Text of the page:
Want to participate in a short research study? Help shape the future of investing tools and you could win a $250 gift card!
Some have more dollars than sense, they say, so even companies that have no revenue, no profit, and a record of falling short, can easily find investors. But as Warren Buffett has mused, 'If you've been playing poker for half an hour and you still don't know who the patsy is, you're the patsy.' When they buy such story stocks, investors are all too often the patsy.
In the age of tech-stock blue-sky investing, my choice may seem old fashioned; I still prefer profitable companies like Erie Indemnity (NASDAQ:ERIE). Now, I'm not saying that the stock is necessarily undervalued today; but I can't shake an appreciation for the profitability of the business itself. In comparison, loss making companies act like a sponge for capital - but unlike such a sponge they do not always produce something when squeezed.
Erie Indemnity's Earnings Per Share Are Growing.
The market is a voting machine in the short term, but a weighing machine in the long term, so share price follows earnings per share (EPS) eventually. That means EPS growth is considered a real positive by most successful long-term investors. Impressively, Erie Indemnity has grown EPS by 18% per year, compound, in the last three years. As a general rule, we'd say that if a company can keep up that sort of growth, shareholders will be smiling.
I like to take a look at earnings before interest and (EBIT) tax margins, as well as revenue growth, to get another take on the quality of the company's growth. Erie Indemnity maintained stable EBIT margins over the last year, all while growing revenue 29% to US$2.4b. That's a real positive.
You can take a look at the company's revenue and earnings growth trend, in the chart below. To see the actual numbers, click on the chart.
While it's always good to see growing profits, you should always remember that a weak balance sheet could come back to bite. So check Erie Indemnity's balance sheet strength, before getting too excited.
Are Erie Indemnity Insiders Aligned With All Shareholders?
Many consider high insider ownership to be a strong sign of alignment between the leaders of a company and the ordinary shareholders. So we're pleased to report that Erie Indemnity insiders own a meaningful share of the business. In fact, they own 60% of the company, so they will share in the same delights and challenges experienced by the ordinary shareholders. This makes me think they will be incentivised to plan for the long term - something I like to see. At the current share price, that insider holding is worth a whopping US$5.7b. That means they have plenty of their own capital riding on the performance of the business!
It's good to see that insiders are invested in the company, but are remuneration levels reasonable? Well, based on the CEO pay, I'd say they are indeed. For companies with market capitalizations between US$4.0b and US$12b, like Erie Indemnity, the median CEO pay is around US$7.0m.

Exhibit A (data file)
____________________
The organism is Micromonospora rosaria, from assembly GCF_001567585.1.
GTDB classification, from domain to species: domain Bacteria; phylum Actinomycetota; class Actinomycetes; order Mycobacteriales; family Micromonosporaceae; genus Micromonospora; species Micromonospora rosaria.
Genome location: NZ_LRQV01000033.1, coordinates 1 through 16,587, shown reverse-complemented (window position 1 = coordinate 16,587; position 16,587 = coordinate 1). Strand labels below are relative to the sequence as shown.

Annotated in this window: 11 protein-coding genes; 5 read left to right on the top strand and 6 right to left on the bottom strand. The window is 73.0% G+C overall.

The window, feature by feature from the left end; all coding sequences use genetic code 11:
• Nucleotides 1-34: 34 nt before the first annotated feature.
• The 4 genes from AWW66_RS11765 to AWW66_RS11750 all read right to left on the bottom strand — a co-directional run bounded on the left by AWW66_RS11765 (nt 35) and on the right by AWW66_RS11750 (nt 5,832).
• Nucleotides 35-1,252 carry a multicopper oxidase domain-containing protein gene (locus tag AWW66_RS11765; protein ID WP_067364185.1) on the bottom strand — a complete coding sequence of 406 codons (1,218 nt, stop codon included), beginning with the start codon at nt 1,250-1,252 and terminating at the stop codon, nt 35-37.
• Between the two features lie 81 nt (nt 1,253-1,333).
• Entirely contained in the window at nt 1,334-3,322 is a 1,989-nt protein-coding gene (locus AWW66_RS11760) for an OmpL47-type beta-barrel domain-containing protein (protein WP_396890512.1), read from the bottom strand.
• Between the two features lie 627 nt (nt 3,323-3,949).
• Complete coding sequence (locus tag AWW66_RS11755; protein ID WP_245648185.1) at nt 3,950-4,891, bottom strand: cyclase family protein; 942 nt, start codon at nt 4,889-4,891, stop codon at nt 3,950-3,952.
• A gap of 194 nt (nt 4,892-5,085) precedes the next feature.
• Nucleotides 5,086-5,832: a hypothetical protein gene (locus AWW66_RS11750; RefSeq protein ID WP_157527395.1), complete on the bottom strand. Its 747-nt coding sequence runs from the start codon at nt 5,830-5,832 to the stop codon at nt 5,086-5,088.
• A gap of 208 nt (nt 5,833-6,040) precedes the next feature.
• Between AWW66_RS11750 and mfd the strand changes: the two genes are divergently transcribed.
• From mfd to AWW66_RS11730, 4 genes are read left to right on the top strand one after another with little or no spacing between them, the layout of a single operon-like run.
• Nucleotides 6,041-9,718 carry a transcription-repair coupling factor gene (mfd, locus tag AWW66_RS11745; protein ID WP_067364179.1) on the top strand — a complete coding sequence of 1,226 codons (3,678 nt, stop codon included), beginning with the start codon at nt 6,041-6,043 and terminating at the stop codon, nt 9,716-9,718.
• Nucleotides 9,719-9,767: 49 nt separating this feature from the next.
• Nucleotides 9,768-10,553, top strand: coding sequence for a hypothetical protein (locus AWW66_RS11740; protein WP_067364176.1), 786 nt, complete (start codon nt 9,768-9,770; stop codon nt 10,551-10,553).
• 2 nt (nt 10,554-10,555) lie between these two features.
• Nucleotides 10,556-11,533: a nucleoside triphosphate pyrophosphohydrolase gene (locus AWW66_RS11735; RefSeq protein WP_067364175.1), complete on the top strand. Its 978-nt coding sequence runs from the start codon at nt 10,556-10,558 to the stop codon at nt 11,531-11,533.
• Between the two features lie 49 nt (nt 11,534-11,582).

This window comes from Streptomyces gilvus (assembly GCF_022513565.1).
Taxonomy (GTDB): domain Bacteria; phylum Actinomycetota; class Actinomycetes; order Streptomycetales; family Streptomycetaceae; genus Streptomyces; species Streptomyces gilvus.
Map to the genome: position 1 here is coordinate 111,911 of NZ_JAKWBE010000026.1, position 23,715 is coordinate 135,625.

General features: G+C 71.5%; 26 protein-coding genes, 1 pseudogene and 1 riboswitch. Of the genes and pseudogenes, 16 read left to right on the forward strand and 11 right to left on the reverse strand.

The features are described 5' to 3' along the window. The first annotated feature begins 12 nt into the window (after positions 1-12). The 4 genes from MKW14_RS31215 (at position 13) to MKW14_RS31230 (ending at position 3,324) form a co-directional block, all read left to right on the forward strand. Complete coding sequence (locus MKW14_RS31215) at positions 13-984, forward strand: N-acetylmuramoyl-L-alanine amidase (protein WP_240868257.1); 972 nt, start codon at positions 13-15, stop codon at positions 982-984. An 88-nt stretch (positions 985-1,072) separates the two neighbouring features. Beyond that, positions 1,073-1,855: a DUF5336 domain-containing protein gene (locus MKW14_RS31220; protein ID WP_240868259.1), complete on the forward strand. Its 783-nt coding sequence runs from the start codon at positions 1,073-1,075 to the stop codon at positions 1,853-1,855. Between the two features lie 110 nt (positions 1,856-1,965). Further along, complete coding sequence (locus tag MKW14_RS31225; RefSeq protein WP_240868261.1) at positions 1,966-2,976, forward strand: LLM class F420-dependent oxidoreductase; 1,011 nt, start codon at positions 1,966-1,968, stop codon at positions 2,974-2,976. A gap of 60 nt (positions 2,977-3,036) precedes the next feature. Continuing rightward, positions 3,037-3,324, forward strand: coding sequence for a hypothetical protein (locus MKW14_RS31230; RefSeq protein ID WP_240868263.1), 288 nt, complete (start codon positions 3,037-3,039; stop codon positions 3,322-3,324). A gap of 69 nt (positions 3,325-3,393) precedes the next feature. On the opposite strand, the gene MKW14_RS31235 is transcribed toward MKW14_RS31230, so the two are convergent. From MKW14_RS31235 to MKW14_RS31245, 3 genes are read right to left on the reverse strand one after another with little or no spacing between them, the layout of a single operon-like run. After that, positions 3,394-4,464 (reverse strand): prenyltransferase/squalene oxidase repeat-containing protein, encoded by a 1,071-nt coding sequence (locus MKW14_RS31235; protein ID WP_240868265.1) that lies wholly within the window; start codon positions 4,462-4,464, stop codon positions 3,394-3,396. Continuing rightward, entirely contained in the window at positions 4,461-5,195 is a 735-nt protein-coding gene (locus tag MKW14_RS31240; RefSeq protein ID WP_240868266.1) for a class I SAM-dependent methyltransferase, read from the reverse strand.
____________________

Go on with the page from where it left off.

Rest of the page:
The Erie Indemnity CEO received total compensation of just US$3.5m in the year to December 2018. That looks like modest pay to me, and may hint at a certain respect for the interests of shareholders. While the level of CEO compensation isn't a huge factor in my view of the company, modest remuneration is a positive, because it suggests that the board keeps shareholder interests in mind. It can also be a sign of a culture of integrity, in a broader sense.
Is Erie Indemnity Worth Keeping An Eye On?
For growth investors like me, Erie Indemnity's raw rate of earnings growth is a beacon in the night. If you need more convincing beyond that EPS growth rate, don't forget about the reasonable remuneration and the high insider ownership. This may only be a fast rundown, but the takeaway for me is that Erie Indemnity is worth keeping an eye on. Now, you could try to make up your mind on Erie Indemnity by focusing on just these factors, or you could also consider how its price-to-earnings ratio compares to other companies in its industry.
You can invest in any company you want. But if you prefer to focus on stocks that have demonstrated insider buying, here is a list of companies with insider buying in the last three months.
Please note the insider transactions discussed in this article refer to reportable transactions in the relevant jurisdiction
We aim to bring you long-term focused research analysis driven by fundamental data. Note that our analysis may not factor in the latest price-sensitive company announcements or qualitative material.
If you spot an error that warrants correction, please contact the editor at firstname.lastname@example.org. This article by Simply Wall St is general in nature. It does not constitute a recommendation to buy or sell any stock, and does not take account of your objectives, or your financial situation. Simply Wall St has no position in the stocks mentioned. Thank you for reading.